With July 7 landing on a Saturday this year, there was a lot of anticipation for the annual 7’s Day meets at famous parking areas in Yokohama and Chiba. Unfortunately, the police seemed pretty excited about it too…
In the days prior to the event, the digital information signs along the Wangan and Aqua-Line were displaying a special message.Translated, it read: “On July 7th, modified cars will be subjected to roadworthy checks by the police at Umihotaru PA.” What a way to spoil the fun before it had even begun.
Fast forward a few days and I made a few calls to people in the know to see what the plans were. The general consensus was that everyone would meet up at Daikoku PA, but not hang around too long as there was also a rumor that the police would also close down that parking area at 9:00pm. It was hardly the best way to kick off Japan’s biggest celebration of all things rotary, but not wanting to miss out on anything I made a plan to head down to Yokohama in the afternoon. That way, if they police did indeed close the gates early I was at least stuck in the right place.
On arrival it seemed like others had my idea too. Sure, the meet was a little smaller than what we’ve become used to, but that was to be expected given the police’s pre-advertised plans. That said, the Daikoku PA was still pretty packed, which meant there was a lot to look at.
The first couple of cars I stopped to look at were these two Veilside Fortune RX-7s. Every time I see one of these wide-bodied creations, memories of visiting Veilside and shooting Yokomaku-san’s maroon demo car prior to Tokyo Drift having even been made come flooding back.
If I owned an FD I’m not sure I’d go down this modifying road, but the Fortune is something special: It’s a visual reminder of the time JDM tuning car culture met Hollywood and in the process picked up legions of new fans.
I come across this Yokohama-based FC3S at this event every year, and every time I can’t help grab a shot of it with that rotor strapped to the front bumper. If it was a piston and a connecting rod attached to a four, six or eight-cylinder car it just wouldn’t have the same effect.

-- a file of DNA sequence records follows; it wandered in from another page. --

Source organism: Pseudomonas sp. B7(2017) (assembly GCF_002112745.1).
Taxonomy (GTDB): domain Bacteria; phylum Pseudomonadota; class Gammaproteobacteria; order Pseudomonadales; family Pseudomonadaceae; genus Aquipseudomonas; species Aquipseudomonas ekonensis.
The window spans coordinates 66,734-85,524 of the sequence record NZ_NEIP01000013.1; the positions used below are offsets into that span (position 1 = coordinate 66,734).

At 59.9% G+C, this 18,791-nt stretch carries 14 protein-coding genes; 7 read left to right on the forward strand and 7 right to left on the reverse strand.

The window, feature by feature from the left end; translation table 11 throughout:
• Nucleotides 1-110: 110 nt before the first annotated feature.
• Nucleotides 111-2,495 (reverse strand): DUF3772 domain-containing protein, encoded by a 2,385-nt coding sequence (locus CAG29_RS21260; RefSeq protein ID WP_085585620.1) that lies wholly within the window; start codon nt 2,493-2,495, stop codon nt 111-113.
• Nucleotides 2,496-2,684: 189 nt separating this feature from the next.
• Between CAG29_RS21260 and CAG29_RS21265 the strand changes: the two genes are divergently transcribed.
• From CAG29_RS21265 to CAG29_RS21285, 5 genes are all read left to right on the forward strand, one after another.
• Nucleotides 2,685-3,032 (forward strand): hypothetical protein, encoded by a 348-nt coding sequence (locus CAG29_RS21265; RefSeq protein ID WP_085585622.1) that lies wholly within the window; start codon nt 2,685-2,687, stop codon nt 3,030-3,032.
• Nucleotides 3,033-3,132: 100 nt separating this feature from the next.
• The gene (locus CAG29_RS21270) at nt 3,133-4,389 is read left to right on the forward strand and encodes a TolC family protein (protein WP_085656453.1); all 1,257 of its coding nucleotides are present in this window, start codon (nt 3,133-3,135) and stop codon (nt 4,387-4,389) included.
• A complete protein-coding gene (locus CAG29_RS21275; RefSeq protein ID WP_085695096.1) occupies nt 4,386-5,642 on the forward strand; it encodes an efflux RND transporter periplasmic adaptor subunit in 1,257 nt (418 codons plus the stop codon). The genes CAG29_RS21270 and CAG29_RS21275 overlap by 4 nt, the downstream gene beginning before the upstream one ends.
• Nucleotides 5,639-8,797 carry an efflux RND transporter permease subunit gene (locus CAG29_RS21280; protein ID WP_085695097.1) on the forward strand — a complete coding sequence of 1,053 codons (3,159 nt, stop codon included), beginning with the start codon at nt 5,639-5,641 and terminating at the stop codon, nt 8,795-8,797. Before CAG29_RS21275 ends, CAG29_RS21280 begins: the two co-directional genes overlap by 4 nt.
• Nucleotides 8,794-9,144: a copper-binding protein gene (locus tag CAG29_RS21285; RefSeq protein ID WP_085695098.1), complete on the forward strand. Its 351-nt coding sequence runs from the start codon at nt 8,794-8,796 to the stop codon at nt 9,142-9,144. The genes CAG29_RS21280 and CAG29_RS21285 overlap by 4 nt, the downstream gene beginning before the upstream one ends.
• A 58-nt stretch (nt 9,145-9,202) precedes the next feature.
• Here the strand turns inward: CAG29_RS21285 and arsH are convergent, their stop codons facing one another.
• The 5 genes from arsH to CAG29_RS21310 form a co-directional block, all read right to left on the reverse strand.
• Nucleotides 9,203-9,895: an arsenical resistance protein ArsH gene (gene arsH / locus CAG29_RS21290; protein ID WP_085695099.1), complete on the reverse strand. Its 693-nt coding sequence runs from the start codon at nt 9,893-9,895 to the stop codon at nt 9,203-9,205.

Most people who showed up didn’t hang around for long, which meant that the parking area was more likely a running gallery of cars.
But that is what’s cool about this meet, it continuously evolves and changes right before your eyes. It forces you to keep circling so you can be sure you haven’t missed anything, and in the process stop and say hello to the same people you’ve been catching up with here for so long, ‘car friends’ as I like to call them.
I had to pause for a longer look at this metallic brown FD built by Pro Shop Fukuoh in Mie Prefecture.
Visually, it may have leaned towards the whole form side of things, but I know nothing ever comes out of this shop without decent power. So I’m sure there would have been plenty of function worked into it too.
I really dug this FC3S for its period correct feel, and it brought back memories of Pan Speed’s old high-speed challenger. It was very simple, running what looked like a mostly original engine setup with the factory top-mounted intercooler, something you definitely don’t see much of anymore.
I wonder what this FD transforms into?
My incurable attraction to FCs only gets worst at 7’s Day, and there were plenty of examples that caught my eye on the weekend.
The purple one looked ace, but the wheels and fitment of the white one… yes!
More period correctness right here.
You can always count on a few SA22s RX-7s to drop by on 7’s Day, and this orange one is a guaranteed attendee.
I just love the louvered hood and mean hatch spoiler.
Although this is a special day for Mazda owners, there are always other interesting cars that turn up. This was one of three NSXs I saw over the course of day and early evening, and the 326 Power NA was possibly the craziest Roadster there.
Not long after I arrived, Ron dropped by with his ER34 Nissan Skyline. He was at Daikoku to film the event, so make sure you check out what he’s got coming…
Ahhh, how could I possibly forget the last rotary-powered model Mazda has given us. There’s always a nice selection of RX-8s too, and this particular car had the cool license plate ‘654’ which is the capacity of each rotor chamber in the 13B engine.
As I was grabbing some shots of this black-on-black FD from one of the US military bases in Japan (you can tell by the ‘Y’ on the license plate) I heard a rather loud, raspy sound. It sounded older, and naturally aspirated.
My ears hadn’t deceived me. I gave chase as this SA22 rolled through the parking lot looking for a spot.
This thing certainly ticked all the boxes in the looks department, its race-inspired front bumper sporting massive spotlights, plus fender flares and a hatch conversion that’s pretty much transformed the entire rear end.
The owner popped the hood for a minute and I managed to get a glimpse at the NA and carbureted 12A. It was nothing too wild, but it definitely showcased just how small these engines are in their most simplistic form. Of course, a car of this style wouldn’t be legit without a set of airhorns.
The massive wing is an exaggerated interpretation of the deck spoilers used on Group 2 and Group C SA22s in period. The flat hatch conversions are my favorite on these, and possibly a way to make the cars look like the silhouette racers.Rotaries & More